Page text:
A Salon.com article by Alex Seitz-Wald called “The Hitler Gun Control Lie” is making the rounds, purporting to challenge a myth Second Amendment enthusiasts spread that blames the Holocaust on Hitler’s policies of civilian disarmament. The thrust of the argument is that Hitler’s 1938 firearms law indeed ratcheted back restrictions from the Weimar era. But here is the most telling paragraph:
The law did prohibit Jews and other persecuted classes from owning guns, but this should not be an indictment of gun control in general. Does the fact that Nazis forced Jews into horrendous ghettos indict urban planning? Should we eliminate all police officers because the Nazis used police officers to oppress and kill the Jews? What about public works — Hitler loved public works projects? Of course not. These are merely implements that can be used for good or ill, much as gun advocates like to argue about guns themselves. If guns don’t kill people, then neither does gun control cause genocide (genocidal regimes cause genocide).
As a libertarian, I actually would argue that the violence of Hitler’s statism can be seen in such areas as his militarized police forces, and the totalitarian potential of a heavily policed society is one reason I’ve been so critical of America’s police.
Honing in on the gun rights issue, we see a most curious argument: Hitler was actually pro-gun rights—except for the minor issue of the Jews. We can get the same nuanced information from Wikipedia, which cites work by Stephen Halbrook and sums up Hitler’s gun control policy in this seemingly important area:
On November 11, 1938, the Minister of the Interior, Wilhelm Frick, passed Regulations Against Jews’ Possession of Weapons. This regulation effectively deprived all Jews of the right to possess firearms or other weapons.
Yes, Hitler did loosen some restrictions on firearms—except for the people he exterminated! The Seitz-Wald pieces relies heavily on a University of Chicago working paper by Bernard Harcourt, which includes this seemingly cursory dismissal of Hitler’s disarming of the Jews in the context of the Holocaust:
How to characterize their treatment of Jewish persons for purposes of gun control—banning the possession of dangerous weapons, including guns, in 1938, and subsequently exterminating Jewish persons—is, in truth, an absurd question. The Nazis sought to disarm and kill Jews, and their treatment of Jews is, for all intents and purposes, orthogonal to their gun-control tendencies.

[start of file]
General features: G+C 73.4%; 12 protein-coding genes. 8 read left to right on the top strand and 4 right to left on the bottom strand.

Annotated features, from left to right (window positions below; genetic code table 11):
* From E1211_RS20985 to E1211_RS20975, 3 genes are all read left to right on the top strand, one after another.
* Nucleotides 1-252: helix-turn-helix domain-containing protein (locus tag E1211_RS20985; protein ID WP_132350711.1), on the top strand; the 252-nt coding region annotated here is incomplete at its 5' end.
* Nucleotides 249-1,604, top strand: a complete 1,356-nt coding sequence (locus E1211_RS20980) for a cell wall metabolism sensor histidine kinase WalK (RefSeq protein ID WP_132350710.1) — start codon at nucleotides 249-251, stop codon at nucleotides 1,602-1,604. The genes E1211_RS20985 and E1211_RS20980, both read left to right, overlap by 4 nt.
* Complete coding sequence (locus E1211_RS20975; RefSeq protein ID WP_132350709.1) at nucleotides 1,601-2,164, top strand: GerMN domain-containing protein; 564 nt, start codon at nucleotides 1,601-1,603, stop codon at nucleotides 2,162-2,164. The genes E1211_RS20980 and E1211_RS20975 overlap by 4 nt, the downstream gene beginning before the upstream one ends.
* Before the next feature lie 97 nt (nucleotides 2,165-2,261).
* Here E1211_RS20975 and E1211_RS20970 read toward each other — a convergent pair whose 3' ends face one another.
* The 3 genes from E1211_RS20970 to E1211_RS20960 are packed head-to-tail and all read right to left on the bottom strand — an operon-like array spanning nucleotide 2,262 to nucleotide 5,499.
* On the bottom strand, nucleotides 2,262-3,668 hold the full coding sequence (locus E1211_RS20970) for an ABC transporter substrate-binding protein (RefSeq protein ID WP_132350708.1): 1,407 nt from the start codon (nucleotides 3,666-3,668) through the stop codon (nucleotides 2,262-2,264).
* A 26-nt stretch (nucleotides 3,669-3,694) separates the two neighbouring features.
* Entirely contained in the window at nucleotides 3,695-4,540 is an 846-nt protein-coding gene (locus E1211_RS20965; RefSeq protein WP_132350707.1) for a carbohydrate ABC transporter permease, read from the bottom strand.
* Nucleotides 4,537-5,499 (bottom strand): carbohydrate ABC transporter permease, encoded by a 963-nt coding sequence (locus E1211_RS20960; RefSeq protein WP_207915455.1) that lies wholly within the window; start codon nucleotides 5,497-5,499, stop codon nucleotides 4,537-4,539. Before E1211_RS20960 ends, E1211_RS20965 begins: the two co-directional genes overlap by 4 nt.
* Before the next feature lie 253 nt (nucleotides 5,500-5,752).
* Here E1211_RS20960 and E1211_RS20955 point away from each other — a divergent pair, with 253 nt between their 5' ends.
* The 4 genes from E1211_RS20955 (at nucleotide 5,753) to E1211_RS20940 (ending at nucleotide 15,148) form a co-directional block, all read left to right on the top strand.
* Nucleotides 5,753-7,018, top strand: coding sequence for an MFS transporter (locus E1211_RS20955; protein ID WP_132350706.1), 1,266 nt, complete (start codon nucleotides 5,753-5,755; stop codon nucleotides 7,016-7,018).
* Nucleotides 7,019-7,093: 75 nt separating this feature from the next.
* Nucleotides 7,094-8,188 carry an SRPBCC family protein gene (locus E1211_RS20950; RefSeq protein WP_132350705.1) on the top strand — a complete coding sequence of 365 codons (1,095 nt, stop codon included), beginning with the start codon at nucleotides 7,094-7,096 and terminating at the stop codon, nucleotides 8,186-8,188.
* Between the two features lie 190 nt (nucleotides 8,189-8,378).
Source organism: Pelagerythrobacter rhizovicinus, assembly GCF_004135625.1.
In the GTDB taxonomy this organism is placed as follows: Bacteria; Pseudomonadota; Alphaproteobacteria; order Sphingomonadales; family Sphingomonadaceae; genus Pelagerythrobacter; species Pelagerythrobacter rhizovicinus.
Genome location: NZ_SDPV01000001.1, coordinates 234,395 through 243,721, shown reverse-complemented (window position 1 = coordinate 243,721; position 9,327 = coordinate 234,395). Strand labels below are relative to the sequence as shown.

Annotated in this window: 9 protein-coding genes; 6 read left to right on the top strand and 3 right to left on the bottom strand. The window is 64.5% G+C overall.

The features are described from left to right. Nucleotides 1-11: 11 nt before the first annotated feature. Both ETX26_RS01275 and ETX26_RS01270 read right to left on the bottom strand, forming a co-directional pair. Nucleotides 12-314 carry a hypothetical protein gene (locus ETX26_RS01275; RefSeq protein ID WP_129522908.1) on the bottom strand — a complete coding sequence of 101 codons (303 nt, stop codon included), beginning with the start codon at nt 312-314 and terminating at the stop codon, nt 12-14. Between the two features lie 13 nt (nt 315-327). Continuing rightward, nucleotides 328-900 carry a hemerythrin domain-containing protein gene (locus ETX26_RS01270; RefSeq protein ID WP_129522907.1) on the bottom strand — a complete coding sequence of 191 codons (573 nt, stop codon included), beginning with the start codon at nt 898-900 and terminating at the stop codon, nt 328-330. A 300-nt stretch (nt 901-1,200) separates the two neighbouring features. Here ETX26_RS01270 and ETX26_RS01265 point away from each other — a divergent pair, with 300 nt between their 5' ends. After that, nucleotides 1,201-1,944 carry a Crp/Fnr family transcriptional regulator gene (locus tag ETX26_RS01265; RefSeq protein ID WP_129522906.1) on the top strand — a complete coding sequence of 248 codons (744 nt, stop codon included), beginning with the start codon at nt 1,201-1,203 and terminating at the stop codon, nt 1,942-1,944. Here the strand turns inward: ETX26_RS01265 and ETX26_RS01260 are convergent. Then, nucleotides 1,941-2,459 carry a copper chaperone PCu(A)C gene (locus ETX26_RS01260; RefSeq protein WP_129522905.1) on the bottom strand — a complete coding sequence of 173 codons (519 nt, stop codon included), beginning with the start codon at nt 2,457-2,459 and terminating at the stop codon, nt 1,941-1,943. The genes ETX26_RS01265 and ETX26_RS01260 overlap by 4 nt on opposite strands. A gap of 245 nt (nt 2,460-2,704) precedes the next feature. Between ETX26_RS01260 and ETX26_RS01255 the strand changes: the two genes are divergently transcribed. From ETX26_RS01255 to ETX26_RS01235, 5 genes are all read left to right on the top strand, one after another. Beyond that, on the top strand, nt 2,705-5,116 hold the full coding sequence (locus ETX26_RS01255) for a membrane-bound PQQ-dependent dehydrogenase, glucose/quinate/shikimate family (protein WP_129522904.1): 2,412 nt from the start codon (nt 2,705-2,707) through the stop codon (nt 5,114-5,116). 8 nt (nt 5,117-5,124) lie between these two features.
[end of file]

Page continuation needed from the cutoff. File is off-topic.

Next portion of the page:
Even if you don’t accept the standard “gun control = genocide” line coming from gun-rights advocates, this passage is just bizarre. If the question being debated is whether Hitler enacted gun control that enabled his murderous policies, it seems rather odd to me to concede that the “Nazis sought to disarm and kill Jews” yet assert in passing that genocide was “orthogonal to their gun-control tendencies.” Within a couple days of Kristalnacht, Hitler disarmed the very group he was most determined to eliminate. Even if this correlation is not causal, there is a relationship here. It is not random. It is not “orthogonal.”
Harcourt continues, writing that “if forced to weigh in, it actually seems, somewhat surprisingly, that the white supremacist Pierce may have the better of the argument: the Nazis were probably more pro-gun than their predecessors.”
He’s referring to one of the primary scholars behind the thesis that Hitler was pro-gun—William L. Pierce, “a pro-gun white supremacist” whose “ideological commitments are so flagrant” that he cannot be “trusted entirely in these historical and statutory debates.” Harcourt says the same about Halbrook, “a pro-gun litigator.”
This raises interesting questions. Surely we could expect someone with a soft-spot for white supremacy to be at least as biased as a pro-gun lawyer like Halbrook. This is not to say that a writer with extreme views is incapable of producing useful scholarship. Yet I would suspect that Pierce’s efforts to vindicate Hitler as a gun-rights champion in Gun Control in Germany, 1928–1945 might suffer from a fatal flaw, if indeed the gravamen that has made its way from that book to the Harcourt piece to the Salon.com article is: Hitler supported the right to bear arms. . . except for the Jews and other people he wanted to kill, but that’s a minor detail.
Harcourt weighs the evidence and argues that Pierce’s account is more accurate than Halbrook’s, but I think this all turns on a question of emphasis. Consider this revealing paragraph:
To be sure, the Nazis were intent on killing Jewish persons and used the gun laws and regulations to further the genocide. But it appears that the Nazis aspired to a certain relaxation of gun laws for the “ordinary” or “law-abiding” German citizen, for those who were not, in their minds, “enemies of the National Socialist state.” Stephen Halbrook, in fact, seems to acknowledges as much.
Yes, Halbrook does admit it—because Halbrook’s point isn’t that Hitler disarmed everybody; it’s that he disarmed the people he wanted to exterminate. We can glean this from the very title of his paper: “Nazi Firearms Law and the Disarming of the German Jews.”
I hate seeing poor history used in defense of liberty, and I hate seeing the false Nazi and Hitler quotes floating around. On the other hand, it seems to me that disarming Jews was indeed clearly one of the precursors to the Final Solution, as Harcourt admits, and as Seitz-Wald mysteriously ignores by dismissing the importance of Hitler’s prohibition of “Jews and other persecuted classes from owning guns.” If the only revisionist response to the core thesis that disarming the Jews facilitated the Holocaust is something like “Hitler only disarmed the Jews and his enemies,” one wonders what the policy implication is, especially considering that most people happily citing the Salon.com piece without reading it carefully or digging deeper seem to want to go even further and disarm the general population.